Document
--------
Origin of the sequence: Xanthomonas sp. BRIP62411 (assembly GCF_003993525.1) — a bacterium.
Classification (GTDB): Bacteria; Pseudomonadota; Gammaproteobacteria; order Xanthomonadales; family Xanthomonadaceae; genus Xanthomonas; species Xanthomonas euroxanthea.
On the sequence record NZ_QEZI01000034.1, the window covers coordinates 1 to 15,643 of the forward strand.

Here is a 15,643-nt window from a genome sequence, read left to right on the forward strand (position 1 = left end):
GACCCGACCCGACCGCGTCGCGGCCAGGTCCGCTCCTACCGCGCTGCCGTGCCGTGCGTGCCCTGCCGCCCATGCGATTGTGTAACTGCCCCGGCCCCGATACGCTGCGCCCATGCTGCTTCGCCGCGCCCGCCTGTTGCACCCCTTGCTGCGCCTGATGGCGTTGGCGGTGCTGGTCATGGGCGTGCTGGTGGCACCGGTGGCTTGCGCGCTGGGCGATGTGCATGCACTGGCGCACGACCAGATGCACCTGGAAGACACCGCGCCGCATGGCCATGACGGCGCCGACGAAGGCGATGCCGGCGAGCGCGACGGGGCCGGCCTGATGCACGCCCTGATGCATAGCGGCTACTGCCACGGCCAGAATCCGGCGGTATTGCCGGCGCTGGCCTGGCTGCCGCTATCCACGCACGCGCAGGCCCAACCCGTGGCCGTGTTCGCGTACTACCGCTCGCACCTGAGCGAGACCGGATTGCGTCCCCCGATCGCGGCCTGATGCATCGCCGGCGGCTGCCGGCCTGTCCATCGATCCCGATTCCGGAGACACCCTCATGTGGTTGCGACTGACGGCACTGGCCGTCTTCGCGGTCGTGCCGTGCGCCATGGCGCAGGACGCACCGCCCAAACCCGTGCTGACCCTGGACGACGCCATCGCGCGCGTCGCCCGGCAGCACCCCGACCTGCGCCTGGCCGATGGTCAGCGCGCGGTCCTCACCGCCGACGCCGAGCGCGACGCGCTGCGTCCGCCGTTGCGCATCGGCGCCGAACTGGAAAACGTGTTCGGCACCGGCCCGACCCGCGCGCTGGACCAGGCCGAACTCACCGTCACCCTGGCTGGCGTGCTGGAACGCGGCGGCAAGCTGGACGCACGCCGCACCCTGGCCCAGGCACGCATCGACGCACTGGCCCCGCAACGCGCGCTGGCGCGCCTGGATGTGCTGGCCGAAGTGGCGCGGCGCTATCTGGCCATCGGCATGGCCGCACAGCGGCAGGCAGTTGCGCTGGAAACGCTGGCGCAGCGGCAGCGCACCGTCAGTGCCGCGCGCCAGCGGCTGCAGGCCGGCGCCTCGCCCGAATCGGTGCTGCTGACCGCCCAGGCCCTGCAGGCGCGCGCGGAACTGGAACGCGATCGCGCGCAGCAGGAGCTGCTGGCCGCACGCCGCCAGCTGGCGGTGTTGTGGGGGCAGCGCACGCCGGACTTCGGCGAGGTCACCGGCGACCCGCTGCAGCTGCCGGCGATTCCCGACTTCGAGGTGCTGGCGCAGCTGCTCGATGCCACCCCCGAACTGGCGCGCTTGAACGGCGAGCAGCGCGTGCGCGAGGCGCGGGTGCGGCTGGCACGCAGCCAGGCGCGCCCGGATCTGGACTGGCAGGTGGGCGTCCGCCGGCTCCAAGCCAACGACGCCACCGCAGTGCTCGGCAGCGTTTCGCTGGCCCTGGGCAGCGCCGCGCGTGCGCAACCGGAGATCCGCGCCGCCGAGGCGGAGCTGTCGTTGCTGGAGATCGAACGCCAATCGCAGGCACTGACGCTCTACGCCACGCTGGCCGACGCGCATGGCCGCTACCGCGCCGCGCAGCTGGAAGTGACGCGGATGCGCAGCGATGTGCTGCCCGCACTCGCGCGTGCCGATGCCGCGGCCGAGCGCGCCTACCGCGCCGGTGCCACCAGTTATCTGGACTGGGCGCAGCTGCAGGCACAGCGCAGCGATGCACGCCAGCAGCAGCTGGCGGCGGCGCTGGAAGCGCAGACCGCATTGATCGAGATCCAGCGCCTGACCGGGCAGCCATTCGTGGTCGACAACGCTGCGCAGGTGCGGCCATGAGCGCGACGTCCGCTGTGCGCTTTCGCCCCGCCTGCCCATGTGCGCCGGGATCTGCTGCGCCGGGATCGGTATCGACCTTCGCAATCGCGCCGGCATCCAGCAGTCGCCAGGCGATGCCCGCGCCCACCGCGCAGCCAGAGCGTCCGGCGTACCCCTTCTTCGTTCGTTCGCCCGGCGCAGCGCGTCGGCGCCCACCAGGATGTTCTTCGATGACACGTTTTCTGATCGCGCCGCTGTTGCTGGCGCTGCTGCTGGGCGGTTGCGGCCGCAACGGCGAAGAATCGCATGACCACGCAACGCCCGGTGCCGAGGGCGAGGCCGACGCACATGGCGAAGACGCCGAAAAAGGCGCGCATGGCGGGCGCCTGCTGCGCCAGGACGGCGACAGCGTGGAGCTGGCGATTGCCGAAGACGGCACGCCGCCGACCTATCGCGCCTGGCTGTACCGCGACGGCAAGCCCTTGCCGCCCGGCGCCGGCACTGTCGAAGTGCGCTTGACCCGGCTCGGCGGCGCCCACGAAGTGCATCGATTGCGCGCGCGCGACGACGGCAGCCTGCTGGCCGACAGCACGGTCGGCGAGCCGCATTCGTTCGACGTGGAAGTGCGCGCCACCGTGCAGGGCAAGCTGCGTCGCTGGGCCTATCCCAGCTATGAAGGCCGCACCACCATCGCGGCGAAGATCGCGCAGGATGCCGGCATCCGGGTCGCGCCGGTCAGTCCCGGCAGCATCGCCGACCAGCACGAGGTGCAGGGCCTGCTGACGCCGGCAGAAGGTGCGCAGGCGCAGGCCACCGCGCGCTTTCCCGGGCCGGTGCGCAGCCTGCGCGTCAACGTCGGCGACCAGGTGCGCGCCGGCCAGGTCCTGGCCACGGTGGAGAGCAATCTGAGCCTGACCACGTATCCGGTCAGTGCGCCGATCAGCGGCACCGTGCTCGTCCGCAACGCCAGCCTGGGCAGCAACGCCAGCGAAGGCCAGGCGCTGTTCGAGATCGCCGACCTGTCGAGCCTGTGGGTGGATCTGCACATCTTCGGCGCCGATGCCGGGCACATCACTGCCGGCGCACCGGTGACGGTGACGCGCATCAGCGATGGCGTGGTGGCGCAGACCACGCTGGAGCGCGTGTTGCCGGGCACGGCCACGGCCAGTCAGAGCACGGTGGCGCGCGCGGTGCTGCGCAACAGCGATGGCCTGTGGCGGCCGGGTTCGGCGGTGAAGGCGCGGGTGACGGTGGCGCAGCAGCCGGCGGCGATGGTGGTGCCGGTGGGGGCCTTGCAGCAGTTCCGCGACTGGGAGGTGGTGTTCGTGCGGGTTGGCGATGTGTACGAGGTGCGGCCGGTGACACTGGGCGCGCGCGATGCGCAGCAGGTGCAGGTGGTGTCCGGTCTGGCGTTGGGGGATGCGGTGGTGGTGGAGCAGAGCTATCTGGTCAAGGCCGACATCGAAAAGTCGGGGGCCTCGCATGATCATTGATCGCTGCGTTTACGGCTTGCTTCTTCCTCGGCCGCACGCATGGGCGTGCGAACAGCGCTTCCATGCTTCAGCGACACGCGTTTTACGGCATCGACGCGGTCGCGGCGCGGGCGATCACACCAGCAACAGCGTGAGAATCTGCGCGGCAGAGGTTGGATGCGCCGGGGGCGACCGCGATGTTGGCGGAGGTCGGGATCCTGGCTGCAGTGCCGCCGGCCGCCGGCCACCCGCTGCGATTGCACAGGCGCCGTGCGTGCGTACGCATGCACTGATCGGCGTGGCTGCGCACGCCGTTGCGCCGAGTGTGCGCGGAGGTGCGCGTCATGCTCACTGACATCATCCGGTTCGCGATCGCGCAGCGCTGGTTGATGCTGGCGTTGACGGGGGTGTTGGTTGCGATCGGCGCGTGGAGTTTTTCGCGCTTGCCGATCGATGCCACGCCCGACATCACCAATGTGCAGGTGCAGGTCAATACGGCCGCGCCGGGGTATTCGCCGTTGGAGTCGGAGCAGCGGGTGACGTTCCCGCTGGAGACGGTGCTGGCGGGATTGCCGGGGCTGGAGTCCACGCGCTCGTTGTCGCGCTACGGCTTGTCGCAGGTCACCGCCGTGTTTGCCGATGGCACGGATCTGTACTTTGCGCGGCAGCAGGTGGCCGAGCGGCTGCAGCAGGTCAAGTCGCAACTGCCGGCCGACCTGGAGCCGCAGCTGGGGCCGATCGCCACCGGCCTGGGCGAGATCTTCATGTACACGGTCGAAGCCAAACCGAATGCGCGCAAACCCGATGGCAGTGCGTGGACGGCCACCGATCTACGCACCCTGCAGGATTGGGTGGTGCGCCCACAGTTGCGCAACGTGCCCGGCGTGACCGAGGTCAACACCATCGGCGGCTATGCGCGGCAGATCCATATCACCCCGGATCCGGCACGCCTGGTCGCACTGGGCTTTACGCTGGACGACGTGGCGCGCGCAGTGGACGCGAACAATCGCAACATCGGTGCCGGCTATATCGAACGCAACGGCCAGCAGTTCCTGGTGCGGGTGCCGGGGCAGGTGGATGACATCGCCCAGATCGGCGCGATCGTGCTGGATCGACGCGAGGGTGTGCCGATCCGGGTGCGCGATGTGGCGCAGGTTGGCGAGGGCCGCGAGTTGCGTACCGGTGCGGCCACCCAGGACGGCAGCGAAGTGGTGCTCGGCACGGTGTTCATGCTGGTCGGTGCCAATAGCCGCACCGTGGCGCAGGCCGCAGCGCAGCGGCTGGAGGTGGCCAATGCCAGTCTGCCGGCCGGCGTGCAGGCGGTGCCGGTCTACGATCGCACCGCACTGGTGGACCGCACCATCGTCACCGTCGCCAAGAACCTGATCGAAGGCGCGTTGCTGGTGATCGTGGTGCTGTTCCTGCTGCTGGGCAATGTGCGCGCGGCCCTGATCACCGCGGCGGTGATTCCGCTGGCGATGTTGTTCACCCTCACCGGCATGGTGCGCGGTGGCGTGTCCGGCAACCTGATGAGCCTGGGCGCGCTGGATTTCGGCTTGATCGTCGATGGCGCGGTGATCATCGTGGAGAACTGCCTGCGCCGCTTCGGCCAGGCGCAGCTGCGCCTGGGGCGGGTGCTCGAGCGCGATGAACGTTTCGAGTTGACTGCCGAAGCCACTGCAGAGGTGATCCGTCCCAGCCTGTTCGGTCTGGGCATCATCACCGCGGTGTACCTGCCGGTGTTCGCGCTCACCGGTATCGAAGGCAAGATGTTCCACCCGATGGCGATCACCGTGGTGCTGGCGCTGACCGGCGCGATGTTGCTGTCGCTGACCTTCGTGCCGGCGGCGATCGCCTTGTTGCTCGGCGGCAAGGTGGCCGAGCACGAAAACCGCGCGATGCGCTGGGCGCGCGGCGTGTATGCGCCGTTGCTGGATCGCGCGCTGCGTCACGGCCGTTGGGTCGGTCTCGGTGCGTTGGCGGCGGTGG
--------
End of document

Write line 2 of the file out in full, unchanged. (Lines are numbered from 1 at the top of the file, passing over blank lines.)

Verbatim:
Classification (GTDB): Bacteria; Pseudomonadota; Gammaproteobacteria; order Xanthomonadales; family Xanthomonadaceae; genus Xanthomonas; species Xanthomonas euroxanthea.